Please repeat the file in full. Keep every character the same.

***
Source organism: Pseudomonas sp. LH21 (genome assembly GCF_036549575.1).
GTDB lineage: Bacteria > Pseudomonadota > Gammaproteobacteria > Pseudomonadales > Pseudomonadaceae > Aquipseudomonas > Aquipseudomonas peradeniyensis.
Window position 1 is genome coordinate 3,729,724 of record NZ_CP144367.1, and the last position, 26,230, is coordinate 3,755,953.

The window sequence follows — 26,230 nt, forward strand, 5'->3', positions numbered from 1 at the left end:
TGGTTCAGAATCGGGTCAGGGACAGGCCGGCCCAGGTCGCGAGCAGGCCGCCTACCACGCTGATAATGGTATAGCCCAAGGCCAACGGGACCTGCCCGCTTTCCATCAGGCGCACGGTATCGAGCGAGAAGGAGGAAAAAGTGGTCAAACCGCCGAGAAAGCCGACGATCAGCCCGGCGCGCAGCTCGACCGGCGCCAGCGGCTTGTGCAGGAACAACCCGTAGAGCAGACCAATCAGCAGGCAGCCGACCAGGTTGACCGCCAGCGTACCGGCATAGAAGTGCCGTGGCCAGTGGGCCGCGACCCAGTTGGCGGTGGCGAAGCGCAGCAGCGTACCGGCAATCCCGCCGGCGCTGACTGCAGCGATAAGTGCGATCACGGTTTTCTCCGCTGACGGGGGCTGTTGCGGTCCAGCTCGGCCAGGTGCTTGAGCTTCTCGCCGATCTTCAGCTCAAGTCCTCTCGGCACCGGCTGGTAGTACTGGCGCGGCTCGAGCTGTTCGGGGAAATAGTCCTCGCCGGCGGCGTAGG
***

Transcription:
Source organism: Pseudomonas sp. LH21 (genome assembly GCF_036549575.1).
GTDB lineage: Bacteria > Pseudomonadota > Gammaproteobacteria > Pseudomonadales > Pseudomonadaceae > Aquipseudomonas > Aquipseudomonas peradeniyensis.
Window position 1 is genome coordinate 3,729,724 of record NZ_CP144367.1, and the last position, 26,230, is coordinate 3,755,953.

The window sequence follows — 26,230 nt, forward strand, 5'->3', positions numbered from 1 at the left end:
TGGTTCAGAATCGGGTCAGGGACAGGCCGGCCCAGGTCGCGAGCAGGCCGCCTACCACGCTGATAATGGTATAGCCCAAGGCCAACGGGACCTGCCCGCTTTCCATCAGGCGCACGGTATCGAGCGAGAAGGAGGAAAAAGTGGTCAAACCGCCGAGAAAGCCGACGATCAGCCCGGCGCGCAGCTCGACCGGCGCCAGCGGCTTGTGCAGGAACAACCCGTAGAGCAGACCAATCAGCAGGCAGCCGACCAGGTTGACCGCCAGCGTACCGGCATAGAAGTGCCGTGGCCAGTGGGCCGCGACCCAGTTGGCGGTGGCGAAGCGCAGCAGCGTACCGGCAATCCCGCCGGCGCTGACTGCAGCGATAAGTGCGATCACGGTTTTCTCCGCTGACGGGGGCTGTTGCGGTCCAGCTCGGCCAGGTGCTTGAGCTTCTCGCCGATCTTCAGCTCAAGTCCTCTCGGCACCGGCTGGTAGTACTGGCGCGGCTCGAGCTGTTCGGGGAAATAGTCCTCGCCGGCGGCGTAGG